Digital Transformation in the Manufacturing Industry: Why Should You Care?

  • Modern Manufacturing

The complexity and pace of customer demands have changed, which means you’ve likely had to evaluate if your manufacturing operations are keeping pace. Relying on manual processes and paper-based information is no longer sustainable if you want to compete. There are more and more companies willing to step in and take your market share.

Like many manufacturers, you’ve experienced the limitations of traditional, on-premise business and operational systems. There are significant hurdles you have to overcome to get at the data that can lead to more-informed decisions about your business. Efforts to integrate these systems tend to cost more than anticipated—and can be hard to maintain over time, especially in a multi-vendor scenario.

Fact: Digital Transformation, IIoT, and Smart Manufacturing are Already Here

While you’ve been conducting business as usual, people, processes, and things have become connected via the Internet. At the same time, scalable cloud computing and the cost of connectivity (sensors, mobile devices, etc.) has dropped, making it possible for you to leverage a higher level of business connectivity than ever before.

These elements have all converged to usher in smart manufacturing (sometimes referred to as Industry 4.0), the Industrial Internet of Things (IIoT), and digital transformation, with digital transformation really being the key enabler. These interrelated concepts represent technology evolutions that allows you to fully automate your enterprise and mine operational data. Automation includes everything from processes and workflows like supply chain planning, inventory control, or quality management to autonomous machine-level measurements, communication and action. Using operational data collected along the way enables you to gain insights on everything from inventory traceability (raw materials to finished products) to supply chain and financial performance.

What Digital Transformation Really Means for Your Business

While that sounds amazing, you’re not going to go to your execs and say, “Hey, we need to start a digital transformation initiative.” Anything you do has to make operational and business sense.

The old way of doing things won’t take your business where it needs to go—being more responsive and agile to customer demands, so something has to change. You need to automate manual processes, ensure consistency and efficiency throughout all operations, and know that it’s all working.

Taking an incremental approach is a smart way to tackle these challenges, and the cloud is where to begin. Not only does cloud solve these problems, by default it forces your business to digitize—and that’s a very good thing.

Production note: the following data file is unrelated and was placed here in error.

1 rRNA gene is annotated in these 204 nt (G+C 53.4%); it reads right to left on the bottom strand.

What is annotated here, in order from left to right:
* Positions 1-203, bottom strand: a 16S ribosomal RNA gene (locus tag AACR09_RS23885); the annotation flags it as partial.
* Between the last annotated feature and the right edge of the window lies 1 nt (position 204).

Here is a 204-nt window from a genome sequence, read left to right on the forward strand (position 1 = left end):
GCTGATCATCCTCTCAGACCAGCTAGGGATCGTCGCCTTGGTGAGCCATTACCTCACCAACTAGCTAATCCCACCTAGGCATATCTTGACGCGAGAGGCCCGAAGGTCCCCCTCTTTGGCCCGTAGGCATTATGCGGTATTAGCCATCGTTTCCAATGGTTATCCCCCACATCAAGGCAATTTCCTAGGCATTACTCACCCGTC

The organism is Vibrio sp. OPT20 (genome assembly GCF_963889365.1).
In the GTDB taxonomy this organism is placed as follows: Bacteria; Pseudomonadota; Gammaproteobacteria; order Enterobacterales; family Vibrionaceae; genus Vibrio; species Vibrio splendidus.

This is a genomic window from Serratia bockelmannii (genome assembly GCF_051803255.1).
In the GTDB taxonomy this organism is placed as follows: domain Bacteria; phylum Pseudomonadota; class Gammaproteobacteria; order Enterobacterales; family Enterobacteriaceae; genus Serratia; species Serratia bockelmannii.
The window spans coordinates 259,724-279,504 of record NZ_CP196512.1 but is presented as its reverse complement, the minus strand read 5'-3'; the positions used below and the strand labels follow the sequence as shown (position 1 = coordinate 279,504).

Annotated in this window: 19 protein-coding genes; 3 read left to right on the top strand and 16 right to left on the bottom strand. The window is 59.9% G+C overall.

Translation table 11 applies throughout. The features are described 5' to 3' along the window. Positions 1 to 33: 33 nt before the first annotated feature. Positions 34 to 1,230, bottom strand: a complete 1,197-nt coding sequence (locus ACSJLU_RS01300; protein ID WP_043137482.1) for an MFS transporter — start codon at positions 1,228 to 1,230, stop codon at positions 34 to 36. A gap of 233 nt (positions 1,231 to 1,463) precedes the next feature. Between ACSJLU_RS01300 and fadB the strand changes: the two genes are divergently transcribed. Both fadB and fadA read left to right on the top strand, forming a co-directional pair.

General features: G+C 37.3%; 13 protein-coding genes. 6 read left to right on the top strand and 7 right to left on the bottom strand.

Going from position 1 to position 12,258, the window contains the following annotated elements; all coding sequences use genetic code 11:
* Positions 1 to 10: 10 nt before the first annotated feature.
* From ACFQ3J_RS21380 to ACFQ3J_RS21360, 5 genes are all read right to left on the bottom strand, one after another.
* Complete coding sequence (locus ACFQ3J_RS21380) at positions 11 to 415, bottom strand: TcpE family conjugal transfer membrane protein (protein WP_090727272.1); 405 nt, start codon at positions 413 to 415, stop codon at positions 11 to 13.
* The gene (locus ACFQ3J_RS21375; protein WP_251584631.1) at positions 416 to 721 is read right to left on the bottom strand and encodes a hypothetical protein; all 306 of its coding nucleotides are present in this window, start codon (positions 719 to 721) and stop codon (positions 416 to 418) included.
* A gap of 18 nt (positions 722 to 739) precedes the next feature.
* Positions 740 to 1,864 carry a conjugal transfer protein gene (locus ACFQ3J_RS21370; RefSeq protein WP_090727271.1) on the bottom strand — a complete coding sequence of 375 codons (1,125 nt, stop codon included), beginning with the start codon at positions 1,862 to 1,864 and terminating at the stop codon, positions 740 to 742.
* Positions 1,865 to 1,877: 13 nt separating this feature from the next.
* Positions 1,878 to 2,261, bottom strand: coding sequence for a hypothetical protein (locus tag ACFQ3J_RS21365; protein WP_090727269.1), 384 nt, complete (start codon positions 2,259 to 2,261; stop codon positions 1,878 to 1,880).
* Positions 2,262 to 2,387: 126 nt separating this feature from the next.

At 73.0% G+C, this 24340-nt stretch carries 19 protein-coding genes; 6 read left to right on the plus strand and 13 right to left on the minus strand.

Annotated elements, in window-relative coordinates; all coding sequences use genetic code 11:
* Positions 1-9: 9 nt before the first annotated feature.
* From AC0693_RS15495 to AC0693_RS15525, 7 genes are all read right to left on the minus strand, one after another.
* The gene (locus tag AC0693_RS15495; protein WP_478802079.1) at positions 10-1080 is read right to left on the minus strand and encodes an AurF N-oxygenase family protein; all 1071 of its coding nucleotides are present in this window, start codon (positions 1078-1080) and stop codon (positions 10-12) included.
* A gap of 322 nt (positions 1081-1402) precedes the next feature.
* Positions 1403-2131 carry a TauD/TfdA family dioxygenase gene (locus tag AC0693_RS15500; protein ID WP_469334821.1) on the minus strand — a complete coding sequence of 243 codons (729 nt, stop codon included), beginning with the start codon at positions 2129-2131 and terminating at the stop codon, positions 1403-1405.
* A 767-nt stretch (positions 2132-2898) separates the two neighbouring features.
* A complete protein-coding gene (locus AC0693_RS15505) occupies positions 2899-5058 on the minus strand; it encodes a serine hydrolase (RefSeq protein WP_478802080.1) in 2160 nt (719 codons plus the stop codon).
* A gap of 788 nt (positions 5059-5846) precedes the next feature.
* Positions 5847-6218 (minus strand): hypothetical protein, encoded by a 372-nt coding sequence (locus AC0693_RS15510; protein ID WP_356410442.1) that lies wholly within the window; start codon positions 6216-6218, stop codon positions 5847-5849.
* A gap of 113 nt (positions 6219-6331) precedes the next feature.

The cloud advances digital transformation by prompting the digitization of paper-based processes, documents, and reporting. For example, cloud ERP creates a single digital system of record for the business, eliminating information silos that previously existed. By digitizing manual, paper-based processes, you automate workflow which increases efficiency and accuracy and drastically reduces the risk of errors. When the information is digitized, you can more easily use it and share it.

Connecting the shop floor to the top floor with a manufacturing execution system (MES) in the cloud gives you full production capabilities that are driven by the data you now have about the business. Digital transformation really means becoming a data-driven manufacturing business so you know exactly how things are operating and what you can do to continuously improve, which is what you need to be more responsive and agile.

Start Small—and Build on Success

Manufacturers capitalizing on digital transformation in this early window of opportunity are doing so by identifying pilot projects, measuring the benefits, and building on successes to move forward. It’s an ongoing process and not a destination.

One pilot project—and an important one—is to connect your business facilities, locations, suppliers, and plants. Your goal is to centralize data across your enterprise to create one manufacturing system of record so you get rid of the paper and informational silos. We have countless examples of customers who’ve done this including Quatro Composites. The company used to pull data from an older, legacy ERP and Access database into spreadsheets (which was time-consuming and were quickly outdated). Now Quatro relies on cloud ERP as a single source of the truth that is always current and available across the company and its employees, anytime, anywhere. 

Another potential pilot could be to automate operational processes. If you’re an automotive supplier, automating EDI is a great way to reduce errors. Champion Plastics uses the automated capabilities in cloud ERP to conduct accurate transactions and stay compliant with industry requirements.

Being data-driven means you can measure things like inventory control. You can focus a pilot on increasing inventory accuracy. Green Flash Brewing Company once had a difficult time measuring inventory accurately. After the company implemented cloud ERP, they went from a $155,000 inventory variance to $647 (that has since been eliminated). That’s how precise your business can measure performance by being data-driven.

Once you have the foundation, you’ll be ready for projects like building smart products that send back data to the plant so you can do more agile product development. Or more collaboration between workers and robots so they’re working in synchronicity.

Discover the benefits and performance improvements manufacturing companies are seeing from jumpstarting their digital transformation as well as recommendations you can apply within your company. Watch the on-demand LNS Research webinar: Jumpstarting Digital Transformation in Manufacturing.